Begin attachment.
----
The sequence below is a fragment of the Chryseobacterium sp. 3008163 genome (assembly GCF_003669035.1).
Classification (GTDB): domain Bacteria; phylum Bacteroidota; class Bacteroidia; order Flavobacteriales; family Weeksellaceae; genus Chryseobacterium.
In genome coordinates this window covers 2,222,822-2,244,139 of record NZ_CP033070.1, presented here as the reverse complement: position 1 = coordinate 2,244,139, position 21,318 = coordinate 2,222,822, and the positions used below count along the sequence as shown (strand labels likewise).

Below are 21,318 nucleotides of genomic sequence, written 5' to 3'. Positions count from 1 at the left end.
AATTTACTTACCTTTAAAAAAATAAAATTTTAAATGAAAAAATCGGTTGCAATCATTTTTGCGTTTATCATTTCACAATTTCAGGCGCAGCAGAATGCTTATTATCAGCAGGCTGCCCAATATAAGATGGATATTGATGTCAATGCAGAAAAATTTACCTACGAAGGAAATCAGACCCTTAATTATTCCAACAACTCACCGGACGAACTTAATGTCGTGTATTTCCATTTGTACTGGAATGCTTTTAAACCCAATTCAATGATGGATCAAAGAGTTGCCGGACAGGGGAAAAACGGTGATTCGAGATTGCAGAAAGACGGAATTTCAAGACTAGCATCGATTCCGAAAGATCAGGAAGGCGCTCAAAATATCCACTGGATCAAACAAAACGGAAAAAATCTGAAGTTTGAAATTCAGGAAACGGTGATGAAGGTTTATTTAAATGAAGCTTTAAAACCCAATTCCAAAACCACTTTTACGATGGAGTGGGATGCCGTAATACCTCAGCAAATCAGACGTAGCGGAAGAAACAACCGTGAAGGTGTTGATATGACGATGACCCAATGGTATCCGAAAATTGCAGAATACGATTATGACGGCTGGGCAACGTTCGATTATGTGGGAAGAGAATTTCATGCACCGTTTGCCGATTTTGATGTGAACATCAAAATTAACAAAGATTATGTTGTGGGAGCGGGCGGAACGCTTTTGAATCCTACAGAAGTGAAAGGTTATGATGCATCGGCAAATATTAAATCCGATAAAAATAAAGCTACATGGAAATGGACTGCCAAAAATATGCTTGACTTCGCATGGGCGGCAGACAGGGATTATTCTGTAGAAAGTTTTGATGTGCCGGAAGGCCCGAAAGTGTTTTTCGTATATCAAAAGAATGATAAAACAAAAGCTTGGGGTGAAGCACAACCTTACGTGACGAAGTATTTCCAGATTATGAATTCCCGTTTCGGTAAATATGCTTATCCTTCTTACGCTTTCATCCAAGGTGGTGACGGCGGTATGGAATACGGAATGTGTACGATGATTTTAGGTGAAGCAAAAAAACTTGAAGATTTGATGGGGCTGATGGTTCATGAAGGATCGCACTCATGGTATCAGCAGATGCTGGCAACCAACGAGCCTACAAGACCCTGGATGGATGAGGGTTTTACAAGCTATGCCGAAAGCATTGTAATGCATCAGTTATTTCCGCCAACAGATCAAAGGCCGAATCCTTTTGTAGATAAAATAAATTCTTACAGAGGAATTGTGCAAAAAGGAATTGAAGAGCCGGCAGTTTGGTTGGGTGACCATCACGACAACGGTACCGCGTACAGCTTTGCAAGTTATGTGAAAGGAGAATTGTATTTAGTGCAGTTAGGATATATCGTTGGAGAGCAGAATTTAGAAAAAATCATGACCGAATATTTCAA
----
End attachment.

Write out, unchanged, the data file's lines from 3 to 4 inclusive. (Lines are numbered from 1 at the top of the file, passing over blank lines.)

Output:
In genome coordinates this window covers 2,222,822-2,244,139 of record NZ_CP033070.1, presented here as the reverse complement: position 1 = coordinate 2,244,139, position 21,318 = coordinate 2,222,822, and the positions used below count along the sequence as shown (strand labels likewise).

Below are 21,318 nucleotides of genomic sequence, written 5' to 3'. Positions count from 1 at the left end.